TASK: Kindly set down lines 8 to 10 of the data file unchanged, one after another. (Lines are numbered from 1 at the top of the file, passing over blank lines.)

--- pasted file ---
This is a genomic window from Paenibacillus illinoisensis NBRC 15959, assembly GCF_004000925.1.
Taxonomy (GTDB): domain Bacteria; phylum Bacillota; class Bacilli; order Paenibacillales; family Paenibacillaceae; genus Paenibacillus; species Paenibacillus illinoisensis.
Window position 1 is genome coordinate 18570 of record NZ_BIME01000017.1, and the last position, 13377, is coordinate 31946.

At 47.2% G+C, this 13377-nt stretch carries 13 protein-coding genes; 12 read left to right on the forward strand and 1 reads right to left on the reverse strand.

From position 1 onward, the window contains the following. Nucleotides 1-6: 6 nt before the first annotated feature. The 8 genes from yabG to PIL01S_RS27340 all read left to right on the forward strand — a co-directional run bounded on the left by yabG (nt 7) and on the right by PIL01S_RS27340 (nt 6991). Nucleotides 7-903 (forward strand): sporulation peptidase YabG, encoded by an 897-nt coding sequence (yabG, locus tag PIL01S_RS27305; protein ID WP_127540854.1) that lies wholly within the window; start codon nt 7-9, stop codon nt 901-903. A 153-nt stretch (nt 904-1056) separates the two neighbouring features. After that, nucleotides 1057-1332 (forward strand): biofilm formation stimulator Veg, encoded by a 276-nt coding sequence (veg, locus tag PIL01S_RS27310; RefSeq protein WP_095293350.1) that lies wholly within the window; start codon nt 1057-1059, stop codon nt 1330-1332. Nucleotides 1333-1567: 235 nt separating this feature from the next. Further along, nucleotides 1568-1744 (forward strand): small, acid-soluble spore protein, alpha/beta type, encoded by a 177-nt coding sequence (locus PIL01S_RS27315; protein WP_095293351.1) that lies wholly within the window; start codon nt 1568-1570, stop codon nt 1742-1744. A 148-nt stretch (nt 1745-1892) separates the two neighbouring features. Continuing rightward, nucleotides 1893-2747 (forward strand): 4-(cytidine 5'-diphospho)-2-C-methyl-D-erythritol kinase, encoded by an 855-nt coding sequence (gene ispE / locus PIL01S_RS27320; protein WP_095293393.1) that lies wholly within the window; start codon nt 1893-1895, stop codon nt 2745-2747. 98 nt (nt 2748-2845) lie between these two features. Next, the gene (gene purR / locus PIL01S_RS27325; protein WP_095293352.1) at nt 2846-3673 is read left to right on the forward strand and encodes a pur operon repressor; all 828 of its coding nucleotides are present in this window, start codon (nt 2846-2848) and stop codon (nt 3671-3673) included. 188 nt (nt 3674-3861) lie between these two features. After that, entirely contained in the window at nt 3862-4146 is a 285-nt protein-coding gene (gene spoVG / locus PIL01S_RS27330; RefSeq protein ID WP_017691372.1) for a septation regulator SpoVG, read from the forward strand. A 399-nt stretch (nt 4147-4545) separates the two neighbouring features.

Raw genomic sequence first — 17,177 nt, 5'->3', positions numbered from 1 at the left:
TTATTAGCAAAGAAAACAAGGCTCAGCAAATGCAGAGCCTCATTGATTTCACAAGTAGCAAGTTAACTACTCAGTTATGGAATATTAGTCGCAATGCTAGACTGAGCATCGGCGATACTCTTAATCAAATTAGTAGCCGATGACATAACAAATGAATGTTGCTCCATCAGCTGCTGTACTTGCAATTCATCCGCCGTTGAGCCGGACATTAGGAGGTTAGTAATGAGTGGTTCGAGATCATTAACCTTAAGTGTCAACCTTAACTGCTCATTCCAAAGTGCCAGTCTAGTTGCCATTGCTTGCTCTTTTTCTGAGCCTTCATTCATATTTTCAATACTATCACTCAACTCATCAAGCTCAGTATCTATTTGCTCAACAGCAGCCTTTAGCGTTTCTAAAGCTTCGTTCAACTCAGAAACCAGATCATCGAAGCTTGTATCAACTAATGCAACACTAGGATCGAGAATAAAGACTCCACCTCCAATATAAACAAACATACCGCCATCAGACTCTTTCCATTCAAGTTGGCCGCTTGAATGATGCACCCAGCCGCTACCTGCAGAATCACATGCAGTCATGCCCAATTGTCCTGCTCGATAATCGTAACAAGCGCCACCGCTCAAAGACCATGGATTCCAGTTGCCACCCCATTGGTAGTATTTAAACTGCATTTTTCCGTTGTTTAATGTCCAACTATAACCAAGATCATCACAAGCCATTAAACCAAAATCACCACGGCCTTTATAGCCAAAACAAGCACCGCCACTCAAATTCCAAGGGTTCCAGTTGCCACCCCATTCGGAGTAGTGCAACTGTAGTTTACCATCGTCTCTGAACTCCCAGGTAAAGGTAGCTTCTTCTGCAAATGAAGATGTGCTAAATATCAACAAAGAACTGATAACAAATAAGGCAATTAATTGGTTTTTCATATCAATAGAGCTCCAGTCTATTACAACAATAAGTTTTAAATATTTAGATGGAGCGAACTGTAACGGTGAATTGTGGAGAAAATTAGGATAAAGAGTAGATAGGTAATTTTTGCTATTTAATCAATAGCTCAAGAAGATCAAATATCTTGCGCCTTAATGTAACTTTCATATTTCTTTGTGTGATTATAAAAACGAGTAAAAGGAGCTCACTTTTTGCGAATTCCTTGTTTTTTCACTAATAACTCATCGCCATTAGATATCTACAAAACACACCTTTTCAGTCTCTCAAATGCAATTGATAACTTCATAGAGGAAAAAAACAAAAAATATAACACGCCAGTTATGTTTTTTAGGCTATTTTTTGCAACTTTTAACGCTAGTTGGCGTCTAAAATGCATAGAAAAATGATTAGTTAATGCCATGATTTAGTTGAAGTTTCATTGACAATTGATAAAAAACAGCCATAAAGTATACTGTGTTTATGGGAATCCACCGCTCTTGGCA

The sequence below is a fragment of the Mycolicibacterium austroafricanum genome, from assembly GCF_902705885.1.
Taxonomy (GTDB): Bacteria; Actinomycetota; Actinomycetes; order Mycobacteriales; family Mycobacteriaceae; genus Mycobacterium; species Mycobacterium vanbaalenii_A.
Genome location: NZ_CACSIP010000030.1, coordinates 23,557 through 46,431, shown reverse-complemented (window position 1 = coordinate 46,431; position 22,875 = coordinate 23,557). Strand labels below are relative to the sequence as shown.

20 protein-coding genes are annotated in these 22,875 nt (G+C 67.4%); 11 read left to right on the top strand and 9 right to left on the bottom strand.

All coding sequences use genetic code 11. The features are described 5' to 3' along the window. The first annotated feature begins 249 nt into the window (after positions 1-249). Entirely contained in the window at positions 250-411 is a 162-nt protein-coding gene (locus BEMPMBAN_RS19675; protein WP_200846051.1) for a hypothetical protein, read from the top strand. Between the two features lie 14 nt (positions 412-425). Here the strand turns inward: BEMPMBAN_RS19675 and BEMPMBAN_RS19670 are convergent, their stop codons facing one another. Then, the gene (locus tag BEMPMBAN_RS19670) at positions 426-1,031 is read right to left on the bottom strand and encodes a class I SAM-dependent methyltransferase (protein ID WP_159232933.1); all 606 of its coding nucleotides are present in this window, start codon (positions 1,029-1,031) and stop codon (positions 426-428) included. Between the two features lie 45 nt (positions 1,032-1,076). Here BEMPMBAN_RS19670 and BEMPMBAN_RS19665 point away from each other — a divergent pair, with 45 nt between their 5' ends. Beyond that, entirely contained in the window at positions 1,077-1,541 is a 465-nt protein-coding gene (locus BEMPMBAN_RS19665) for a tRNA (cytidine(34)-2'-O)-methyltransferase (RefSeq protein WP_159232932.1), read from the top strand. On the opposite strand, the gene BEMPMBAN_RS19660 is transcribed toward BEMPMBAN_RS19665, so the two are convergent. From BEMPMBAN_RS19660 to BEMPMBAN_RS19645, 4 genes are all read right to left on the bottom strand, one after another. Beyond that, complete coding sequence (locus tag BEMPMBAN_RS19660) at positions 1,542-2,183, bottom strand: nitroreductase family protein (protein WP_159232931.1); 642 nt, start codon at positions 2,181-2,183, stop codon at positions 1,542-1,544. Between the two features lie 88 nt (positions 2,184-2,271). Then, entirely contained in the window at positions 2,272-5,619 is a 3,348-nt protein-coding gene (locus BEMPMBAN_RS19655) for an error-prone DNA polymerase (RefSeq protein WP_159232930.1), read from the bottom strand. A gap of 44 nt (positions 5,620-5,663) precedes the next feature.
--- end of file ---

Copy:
The sequence below is a fragment of the Mycolicibacterium austroafricanum genome, from assembly GCF_902705885.1.
Taxonomy (GTDB): Bacteria; Actinomycetota; Actinomycetes; order Mycobacteriales; family Mycobacteriaceae; genus Mycobacterium; species Mycobacterium vanbaalenii_A.
Genome location: NZ_CACSIP010000030.1, coordinates 23,557 through 46,431, shown reverse-complemented (window position 1 = coordinate 46,431; position 22,875 = coordinate 23,557). Strand labels below are relative to the sequence as shown.